A practice theory view of the temporality of mothering routines to inform physical activity social marketing programmes

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Social marketing tends to assume the sovereign consumer, with choices to make over their leisure time (Gurrieri et al., 2012). Those who fail to meet established healthy behaviour guidelines are positioned as having deficiencies (Brace Govan, 2010), which social marketing can help solve (Gordon, 2018). Drawing on the socially progressive purposes of the Critical Social Marketing paradigm (Gordon, 2011), this study uses practice theory as a basis for challenging the neoliberal position of traditional social marketing. It presents an alternative perspective of ‘routine’ which decentres individuals and situates practices as the unit of enquiry. 15 qualitative interviews with mothers from deprived areas of Bristol were conducted in Autumn 2019. Interviews included depth discussions of participant diaries (kept via Instagram, whatsapp, paper notes or email). Discussion focused on the mundane details of participants’ family routines.

Data were analysed using Southerton’s (2012) conceptualisation of routines as constituting dispositions, procedures and sequences that involve the enactment of practices which are both shaped by, and shape, temporal configurations. As such, mothering is reimagined as a complex nexus of practices involving institutionally and socially derived routines that are often quite fixed and collectively performed. This view can help explain how mothering practices are often infused with intense emotions and purpose, meaning physically active practices can ‘lose’ when competing for a mothers’ time. Intensity increases when some routines demand multiple forms of synchronisation, as practices are enacted in collectively established and/or temporally configured ways, e.g. at specific times of day or the week and in particular orders. An example is ‘child bed time’, which mothers enact after a full day of caring or paid work, and which happens in relation to a number of other practices and routines such as childrens’ days at school, working days, pickups, cooking, eating, bathing and tidying or cleaning. Bed time routines might have a different intensity at the weekend.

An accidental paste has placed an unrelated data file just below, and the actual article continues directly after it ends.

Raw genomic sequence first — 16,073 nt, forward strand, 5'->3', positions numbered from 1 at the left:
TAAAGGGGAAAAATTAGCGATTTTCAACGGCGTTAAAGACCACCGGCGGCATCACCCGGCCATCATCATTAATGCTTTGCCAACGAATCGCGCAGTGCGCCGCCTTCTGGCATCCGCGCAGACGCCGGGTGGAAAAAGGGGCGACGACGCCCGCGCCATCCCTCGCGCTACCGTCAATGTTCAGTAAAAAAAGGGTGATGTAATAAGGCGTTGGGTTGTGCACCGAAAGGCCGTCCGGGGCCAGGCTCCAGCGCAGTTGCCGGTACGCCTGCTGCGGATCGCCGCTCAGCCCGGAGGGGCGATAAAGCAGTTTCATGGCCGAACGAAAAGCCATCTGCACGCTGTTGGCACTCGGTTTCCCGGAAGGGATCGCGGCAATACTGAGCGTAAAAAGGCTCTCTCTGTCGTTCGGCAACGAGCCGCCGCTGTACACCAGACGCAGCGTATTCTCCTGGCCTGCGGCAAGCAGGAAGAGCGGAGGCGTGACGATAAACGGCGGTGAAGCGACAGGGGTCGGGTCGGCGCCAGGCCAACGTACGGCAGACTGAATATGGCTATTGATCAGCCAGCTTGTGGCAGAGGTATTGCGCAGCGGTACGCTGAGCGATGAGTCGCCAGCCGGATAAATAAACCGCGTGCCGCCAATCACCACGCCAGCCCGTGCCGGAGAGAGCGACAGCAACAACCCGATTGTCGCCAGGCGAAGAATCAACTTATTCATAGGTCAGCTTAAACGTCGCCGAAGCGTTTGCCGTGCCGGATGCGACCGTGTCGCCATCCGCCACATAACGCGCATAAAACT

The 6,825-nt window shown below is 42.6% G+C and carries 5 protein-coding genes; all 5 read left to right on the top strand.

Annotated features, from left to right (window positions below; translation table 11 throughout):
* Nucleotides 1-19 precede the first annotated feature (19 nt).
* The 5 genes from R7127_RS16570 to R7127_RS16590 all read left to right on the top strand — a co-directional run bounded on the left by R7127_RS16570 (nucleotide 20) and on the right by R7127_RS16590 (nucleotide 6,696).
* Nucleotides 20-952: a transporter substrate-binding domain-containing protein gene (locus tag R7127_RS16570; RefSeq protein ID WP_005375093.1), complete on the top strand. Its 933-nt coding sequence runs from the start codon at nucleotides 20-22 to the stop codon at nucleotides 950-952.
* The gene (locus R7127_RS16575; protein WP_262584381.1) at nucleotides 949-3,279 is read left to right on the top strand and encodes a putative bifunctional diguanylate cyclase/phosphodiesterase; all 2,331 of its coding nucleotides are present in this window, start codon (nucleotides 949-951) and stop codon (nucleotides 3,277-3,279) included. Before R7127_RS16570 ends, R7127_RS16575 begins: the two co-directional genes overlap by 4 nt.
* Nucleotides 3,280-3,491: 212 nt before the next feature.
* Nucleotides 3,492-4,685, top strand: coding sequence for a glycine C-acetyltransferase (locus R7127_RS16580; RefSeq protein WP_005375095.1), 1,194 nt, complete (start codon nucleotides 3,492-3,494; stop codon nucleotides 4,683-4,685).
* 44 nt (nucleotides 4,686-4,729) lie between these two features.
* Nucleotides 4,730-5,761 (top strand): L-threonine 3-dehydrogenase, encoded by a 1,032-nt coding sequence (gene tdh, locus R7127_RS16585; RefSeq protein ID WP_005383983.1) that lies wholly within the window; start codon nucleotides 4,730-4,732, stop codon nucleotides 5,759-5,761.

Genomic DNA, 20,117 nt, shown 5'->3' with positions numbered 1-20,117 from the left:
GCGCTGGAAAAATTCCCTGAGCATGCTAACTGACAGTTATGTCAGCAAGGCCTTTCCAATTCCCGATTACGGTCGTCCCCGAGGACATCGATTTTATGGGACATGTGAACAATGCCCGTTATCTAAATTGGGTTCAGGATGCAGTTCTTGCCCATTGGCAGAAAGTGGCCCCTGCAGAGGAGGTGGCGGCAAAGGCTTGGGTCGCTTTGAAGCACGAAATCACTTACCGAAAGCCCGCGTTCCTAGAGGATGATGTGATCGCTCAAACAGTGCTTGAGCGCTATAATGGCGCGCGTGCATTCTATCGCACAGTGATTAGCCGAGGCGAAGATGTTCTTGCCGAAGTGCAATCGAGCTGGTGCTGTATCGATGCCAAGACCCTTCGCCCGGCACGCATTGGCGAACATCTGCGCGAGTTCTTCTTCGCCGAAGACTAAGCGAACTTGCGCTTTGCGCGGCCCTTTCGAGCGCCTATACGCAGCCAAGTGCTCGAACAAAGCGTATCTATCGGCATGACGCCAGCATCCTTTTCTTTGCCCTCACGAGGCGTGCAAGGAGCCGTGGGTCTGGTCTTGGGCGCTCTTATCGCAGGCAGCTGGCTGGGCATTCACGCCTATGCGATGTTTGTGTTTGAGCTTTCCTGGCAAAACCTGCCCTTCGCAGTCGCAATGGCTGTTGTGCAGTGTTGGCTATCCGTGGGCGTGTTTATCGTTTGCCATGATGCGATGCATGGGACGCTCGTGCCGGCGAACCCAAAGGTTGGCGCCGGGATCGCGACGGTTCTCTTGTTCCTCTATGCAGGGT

Discussion illuminates the limitations of understanding physical activity participation as lifestyle choice, or inactivity as the result of ‘deficient’ habits to be changed at an individualist level. Social marketing must take into account and challenge the socio-cultural formulation of everyday lives.
Original languageEnglish
Title of host publicationUniversity of Bath Qualitative Research Symposium
Publication statusUnpublished - 29 Jan 2020

Structured keywords

  • MGMT theme Sustainable Production and Consumption

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